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The Not-So-Glamorous Parts

| | Launching Books | 2 Comments
The Not-So-Glamorous Parts post image

My new office space is filled with books and shipping materials today, as we’re sending out advance review copies of The Disciplined Leader by John Manning.

Shipping and distributing books is something we do to serve our clients. It requires many hands on deck, and we pull in occasional workers to get a fast turn-around on books in, books out.

Getting books out in the world prior to a launch is a great way to fuel early buzz. We encourage clients to share advance copies with as many friends and colleagues as possible, because we find that the number of books authors send out prior to launch is a great determiner in how many Amazon reviews they can expect to gather soon after launch week. Early Amazon reviews fuel excitement and provide important social proof for a new book.

Packaging books is a time-consuming activity and requires coordination and planning. We stock up on shipping labels, shipping envelopes, and stationary. Many authors choose to include a bookmark and some take the time to individually sign bookplates, which we add to each book, transforming each advance copy into a valued (signed) edition.

If you are launching a book soon, it’s helpful to plan in advance for all the details related to sending advance copies.

Here are a few considerations:

Shipping Method. We typically ship books media mail, when time allows, for the lowest price per book. Depending on the weight of the book and distance we’re shipping, the price to ship first class is often comparable, so shipping media mail doesn’t always make sense. If you choose to ship via USPS, you may want to consider wait times and other inconveniences of processing books at the post office. Our team has a pretty sweet arrangement with our local (small town) post office, in which we drop off large quantities of books for them to process in between other customers. This saves our team hours of time and our authors money. While using service like may seem like an easy solution to the waiting-in-line-at-the-post-office dilemma, it hasn’t worked well for us, despite several tries; we’ve struggled with importing large lists and then needing to spend time correcting addresses; it’s not as seamless or easy as you think and it doesn’t play with Infusionsoft, our favorite CRM.

Mailing Lists. One of the pain points in distributing early copies of books is incomplete or incorrect address lists. If you plan to ship books, working on address lists far in advance is very helpful. Another work around is sending an email with a form, linked to your CRM, to gather addresses. For some clients, we use our own system and forms, simplifying this often-confusing process. The lists can then be exported from the CRM and merged into a file for printing labels.

Packaging. We’ve seen some author stand out by choosing branded packaging to match their company or book branding. Chip Bell had fun with an advance mailing of actual sprinkles prior to sending his book Sprinkles. Other authors choose specialized packaging. A brightly colored envelope is certain to get more attention than a white or other typically colored package. Alexandra Watkins did a great job with this, including Hello, My Name is Awesome stickers on every envelope. Fun packaging requires advance planning, and will likely create additional expense but is certainly worth it for some authors.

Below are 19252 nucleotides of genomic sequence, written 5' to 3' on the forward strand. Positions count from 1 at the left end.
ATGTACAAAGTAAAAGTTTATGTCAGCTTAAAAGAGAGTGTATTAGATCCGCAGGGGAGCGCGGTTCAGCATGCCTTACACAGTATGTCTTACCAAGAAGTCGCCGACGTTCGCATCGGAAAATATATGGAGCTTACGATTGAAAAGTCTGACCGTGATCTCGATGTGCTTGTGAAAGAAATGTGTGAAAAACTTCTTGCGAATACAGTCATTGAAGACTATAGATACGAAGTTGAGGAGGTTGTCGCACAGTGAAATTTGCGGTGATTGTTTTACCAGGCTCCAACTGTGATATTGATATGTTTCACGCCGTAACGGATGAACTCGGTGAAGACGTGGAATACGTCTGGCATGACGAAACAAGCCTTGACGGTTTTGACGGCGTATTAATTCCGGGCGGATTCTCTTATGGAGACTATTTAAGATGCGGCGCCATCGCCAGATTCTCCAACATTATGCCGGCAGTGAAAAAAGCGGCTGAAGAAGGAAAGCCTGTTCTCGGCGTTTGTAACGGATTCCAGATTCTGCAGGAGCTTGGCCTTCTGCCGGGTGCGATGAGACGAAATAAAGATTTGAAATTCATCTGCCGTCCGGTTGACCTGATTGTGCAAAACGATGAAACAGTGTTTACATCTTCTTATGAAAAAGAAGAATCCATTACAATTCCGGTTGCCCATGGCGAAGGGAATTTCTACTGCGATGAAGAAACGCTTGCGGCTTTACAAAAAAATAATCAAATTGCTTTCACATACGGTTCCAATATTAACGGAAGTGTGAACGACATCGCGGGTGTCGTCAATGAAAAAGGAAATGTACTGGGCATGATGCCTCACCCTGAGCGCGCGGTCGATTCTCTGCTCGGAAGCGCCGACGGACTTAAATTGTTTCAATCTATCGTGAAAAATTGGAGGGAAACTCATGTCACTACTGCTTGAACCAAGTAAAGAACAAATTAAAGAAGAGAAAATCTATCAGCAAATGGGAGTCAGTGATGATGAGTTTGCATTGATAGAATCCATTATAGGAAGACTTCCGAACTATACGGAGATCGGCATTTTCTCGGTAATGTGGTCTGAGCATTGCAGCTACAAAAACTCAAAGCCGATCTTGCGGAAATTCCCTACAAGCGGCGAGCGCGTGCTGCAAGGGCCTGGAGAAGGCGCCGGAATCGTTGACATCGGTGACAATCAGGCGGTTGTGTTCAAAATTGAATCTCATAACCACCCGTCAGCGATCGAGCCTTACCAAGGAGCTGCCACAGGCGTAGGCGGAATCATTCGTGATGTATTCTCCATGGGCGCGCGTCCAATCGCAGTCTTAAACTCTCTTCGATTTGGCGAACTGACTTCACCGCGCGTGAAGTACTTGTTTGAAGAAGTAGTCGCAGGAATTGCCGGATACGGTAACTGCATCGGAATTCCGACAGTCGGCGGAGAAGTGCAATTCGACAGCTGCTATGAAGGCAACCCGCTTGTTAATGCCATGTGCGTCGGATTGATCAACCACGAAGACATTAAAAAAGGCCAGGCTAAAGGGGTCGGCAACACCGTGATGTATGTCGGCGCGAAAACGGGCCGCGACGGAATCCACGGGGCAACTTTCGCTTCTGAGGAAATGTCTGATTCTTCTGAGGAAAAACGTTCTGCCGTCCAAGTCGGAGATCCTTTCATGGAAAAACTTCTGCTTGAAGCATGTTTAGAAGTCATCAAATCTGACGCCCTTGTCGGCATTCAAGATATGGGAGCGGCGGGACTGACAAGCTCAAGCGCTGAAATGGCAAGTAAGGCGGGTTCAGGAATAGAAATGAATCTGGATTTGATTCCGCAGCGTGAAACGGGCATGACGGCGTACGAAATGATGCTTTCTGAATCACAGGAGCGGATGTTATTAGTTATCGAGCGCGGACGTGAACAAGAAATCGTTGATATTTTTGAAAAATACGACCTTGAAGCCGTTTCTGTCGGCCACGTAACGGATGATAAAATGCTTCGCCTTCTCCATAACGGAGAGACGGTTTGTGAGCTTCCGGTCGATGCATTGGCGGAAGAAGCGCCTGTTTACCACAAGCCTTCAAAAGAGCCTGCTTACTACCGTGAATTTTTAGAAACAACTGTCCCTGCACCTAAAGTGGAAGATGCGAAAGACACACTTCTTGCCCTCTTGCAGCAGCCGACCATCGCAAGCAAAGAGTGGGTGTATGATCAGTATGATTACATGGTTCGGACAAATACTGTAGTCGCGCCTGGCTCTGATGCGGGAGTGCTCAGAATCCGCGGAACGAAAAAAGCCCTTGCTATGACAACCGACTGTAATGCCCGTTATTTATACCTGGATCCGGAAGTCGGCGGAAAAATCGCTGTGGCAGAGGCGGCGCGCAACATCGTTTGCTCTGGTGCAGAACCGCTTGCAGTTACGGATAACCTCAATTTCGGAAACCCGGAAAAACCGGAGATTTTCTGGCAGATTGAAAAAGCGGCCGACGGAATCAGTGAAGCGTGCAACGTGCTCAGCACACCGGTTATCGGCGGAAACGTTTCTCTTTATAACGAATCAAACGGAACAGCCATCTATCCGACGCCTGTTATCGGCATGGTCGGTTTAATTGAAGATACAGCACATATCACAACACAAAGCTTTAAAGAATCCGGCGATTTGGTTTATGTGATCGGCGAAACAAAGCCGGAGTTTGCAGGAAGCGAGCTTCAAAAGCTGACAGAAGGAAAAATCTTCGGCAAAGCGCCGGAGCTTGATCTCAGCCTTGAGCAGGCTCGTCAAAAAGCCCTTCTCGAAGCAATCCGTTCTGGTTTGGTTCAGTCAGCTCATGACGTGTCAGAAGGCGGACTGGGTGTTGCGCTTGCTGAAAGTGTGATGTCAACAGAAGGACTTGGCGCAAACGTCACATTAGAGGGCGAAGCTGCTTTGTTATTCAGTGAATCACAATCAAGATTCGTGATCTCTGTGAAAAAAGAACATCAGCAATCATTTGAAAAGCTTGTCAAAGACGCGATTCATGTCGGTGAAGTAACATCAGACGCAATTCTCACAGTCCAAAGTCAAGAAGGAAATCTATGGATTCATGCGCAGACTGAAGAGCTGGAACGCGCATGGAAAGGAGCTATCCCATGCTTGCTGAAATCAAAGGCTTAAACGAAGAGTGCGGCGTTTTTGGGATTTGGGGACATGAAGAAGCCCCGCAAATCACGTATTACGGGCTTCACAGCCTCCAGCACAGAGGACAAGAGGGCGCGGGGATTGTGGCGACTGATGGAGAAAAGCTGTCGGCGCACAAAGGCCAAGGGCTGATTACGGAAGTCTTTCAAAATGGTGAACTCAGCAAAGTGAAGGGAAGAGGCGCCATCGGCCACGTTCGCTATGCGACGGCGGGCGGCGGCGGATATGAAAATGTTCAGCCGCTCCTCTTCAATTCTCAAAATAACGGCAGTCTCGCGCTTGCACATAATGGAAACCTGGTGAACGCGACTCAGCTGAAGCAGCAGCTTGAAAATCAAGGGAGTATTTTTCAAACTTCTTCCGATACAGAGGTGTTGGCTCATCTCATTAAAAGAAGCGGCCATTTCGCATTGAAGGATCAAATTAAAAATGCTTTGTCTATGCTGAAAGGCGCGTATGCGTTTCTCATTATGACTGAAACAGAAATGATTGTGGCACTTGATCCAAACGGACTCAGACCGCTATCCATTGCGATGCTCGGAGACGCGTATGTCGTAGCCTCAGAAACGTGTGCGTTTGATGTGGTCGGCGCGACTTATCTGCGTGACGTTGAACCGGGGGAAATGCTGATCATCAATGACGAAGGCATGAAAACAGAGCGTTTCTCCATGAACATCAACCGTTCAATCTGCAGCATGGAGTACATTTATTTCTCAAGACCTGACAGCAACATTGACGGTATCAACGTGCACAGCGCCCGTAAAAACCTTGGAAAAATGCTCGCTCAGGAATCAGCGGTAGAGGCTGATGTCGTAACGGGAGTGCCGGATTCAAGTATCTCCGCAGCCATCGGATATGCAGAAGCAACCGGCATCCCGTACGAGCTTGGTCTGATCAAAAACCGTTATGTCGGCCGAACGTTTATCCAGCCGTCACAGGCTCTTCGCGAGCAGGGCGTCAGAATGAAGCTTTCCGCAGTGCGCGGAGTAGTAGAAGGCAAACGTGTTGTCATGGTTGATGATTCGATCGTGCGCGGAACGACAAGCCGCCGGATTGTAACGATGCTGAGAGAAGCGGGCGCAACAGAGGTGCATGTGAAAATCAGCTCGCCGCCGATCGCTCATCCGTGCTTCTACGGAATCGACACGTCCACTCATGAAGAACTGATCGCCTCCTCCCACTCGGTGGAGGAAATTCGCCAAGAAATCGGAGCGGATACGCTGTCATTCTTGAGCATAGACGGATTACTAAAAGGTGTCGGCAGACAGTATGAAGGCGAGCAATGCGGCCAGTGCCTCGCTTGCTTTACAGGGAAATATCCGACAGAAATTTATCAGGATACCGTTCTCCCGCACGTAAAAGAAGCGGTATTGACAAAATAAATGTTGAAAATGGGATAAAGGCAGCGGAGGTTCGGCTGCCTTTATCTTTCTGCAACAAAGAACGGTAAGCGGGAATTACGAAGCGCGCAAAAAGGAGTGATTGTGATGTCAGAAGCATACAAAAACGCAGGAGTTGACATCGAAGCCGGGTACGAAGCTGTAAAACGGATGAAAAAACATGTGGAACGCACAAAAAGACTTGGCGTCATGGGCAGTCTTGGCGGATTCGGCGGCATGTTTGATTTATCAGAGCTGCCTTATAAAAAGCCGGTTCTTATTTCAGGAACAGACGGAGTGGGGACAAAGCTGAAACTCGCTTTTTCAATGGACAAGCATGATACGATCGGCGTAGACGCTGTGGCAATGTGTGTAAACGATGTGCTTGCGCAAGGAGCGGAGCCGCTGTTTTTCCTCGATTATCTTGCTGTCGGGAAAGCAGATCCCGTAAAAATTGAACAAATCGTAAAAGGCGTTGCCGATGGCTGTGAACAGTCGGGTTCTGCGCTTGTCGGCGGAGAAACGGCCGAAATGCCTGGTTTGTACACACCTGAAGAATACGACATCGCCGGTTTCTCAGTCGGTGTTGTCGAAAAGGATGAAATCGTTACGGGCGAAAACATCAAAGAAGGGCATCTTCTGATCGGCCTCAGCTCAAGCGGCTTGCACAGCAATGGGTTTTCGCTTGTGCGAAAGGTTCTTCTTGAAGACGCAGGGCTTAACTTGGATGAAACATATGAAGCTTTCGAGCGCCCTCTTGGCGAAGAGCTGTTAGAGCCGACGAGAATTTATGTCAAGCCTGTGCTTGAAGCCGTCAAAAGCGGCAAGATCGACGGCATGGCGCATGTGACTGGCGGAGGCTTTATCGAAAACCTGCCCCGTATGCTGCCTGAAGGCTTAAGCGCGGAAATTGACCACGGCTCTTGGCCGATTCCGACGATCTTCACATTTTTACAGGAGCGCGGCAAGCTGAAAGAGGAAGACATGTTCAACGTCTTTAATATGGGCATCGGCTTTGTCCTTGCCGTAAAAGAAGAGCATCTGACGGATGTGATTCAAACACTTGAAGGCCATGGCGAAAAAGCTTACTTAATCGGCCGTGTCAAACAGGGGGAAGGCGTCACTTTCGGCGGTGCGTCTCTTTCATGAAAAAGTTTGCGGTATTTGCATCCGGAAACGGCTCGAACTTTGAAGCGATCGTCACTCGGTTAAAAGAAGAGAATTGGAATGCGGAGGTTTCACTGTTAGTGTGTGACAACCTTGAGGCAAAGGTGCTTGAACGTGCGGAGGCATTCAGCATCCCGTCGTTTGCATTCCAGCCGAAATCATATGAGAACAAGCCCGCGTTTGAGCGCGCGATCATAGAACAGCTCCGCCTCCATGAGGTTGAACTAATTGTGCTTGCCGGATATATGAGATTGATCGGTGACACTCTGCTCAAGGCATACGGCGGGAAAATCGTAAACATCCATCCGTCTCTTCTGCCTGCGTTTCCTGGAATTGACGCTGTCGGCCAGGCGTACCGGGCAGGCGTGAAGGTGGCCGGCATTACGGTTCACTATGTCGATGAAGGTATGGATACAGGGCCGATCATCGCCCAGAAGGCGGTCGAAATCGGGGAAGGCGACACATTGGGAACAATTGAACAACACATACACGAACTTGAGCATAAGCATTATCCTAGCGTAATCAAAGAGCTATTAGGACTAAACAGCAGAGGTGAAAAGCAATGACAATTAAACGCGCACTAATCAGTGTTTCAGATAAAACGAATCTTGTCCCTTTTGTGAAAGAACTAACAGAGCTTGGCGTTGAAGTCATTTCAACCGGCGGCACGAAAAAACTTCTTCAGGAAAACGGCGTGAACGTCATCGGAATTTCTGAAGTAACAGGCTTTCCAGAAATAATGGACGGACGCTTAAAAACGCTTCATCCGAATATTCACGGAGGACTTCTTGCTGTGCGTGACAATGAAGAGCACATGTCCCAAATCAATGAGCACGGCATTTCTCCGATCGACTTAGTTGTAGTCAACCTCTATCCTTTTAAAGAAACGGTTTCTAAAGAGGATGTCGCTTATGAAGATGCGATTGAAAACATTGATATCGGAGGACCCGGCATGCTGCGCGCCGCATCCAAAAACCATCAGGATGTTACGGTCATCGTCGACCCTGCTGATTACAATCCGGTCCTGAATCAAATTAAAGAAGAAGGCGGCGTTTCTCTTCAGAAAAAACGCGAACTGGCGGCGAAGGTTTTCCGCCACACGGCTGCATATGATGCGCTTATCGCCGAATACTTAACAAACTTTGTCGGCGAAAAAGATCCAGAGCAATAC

Messaging. If you are going to invest in shipping out hundreds of advance books, the message you send with the books is important. What action do you want people to take? How will you follow-up? The message you send with the books is also an opportunity for building a relationship with each recipient. Craft your message carefully. If you plan to spend any extra time, time spent on personal notes is probably the most valuable part of this process.

Support. Many of the authors we serve underestimate the demands on their time during a book launch. Sending out books is an additional activity that is not likely as high leverage. Plan in advance how you will deal with the extra administrative details related to your book promotion. Will you hire a temporary assistant? Work longer days? Enlist your kids? Outsource to a team like ours? Be proactive in planning for support; you’ll need it more than you expect to.

Every book you send into the world represents the opportunity to make a difference through your words and content; each book is a seed that can grow and bear fruit for your business.

Tell me something! If you are an author, what else can you share about the not-so-glamorous parts of your job?

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About The Author

I am the owner of Weaving Influence and the leader of the Weaving Influence team. We help authors and thought leaders grow their online influence. I am also a wife and mom of three daughters, and I enjoy running, reading, writing, a good cup of coffee, and dark chocolate.

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What People Are Saying

Wally Bock   |   19 May 2015   |   Reply

Strangely enough, I think the most unglamorous part of writing is the writing itself. I meet very few people who want to write and wrestle the angels of meaning onto the page, compared with all the people who want to have written something.

Becky Robinson   |   20 May 2015   |   Reply

Interesting observation, Wally. I both want to write and want to have written something.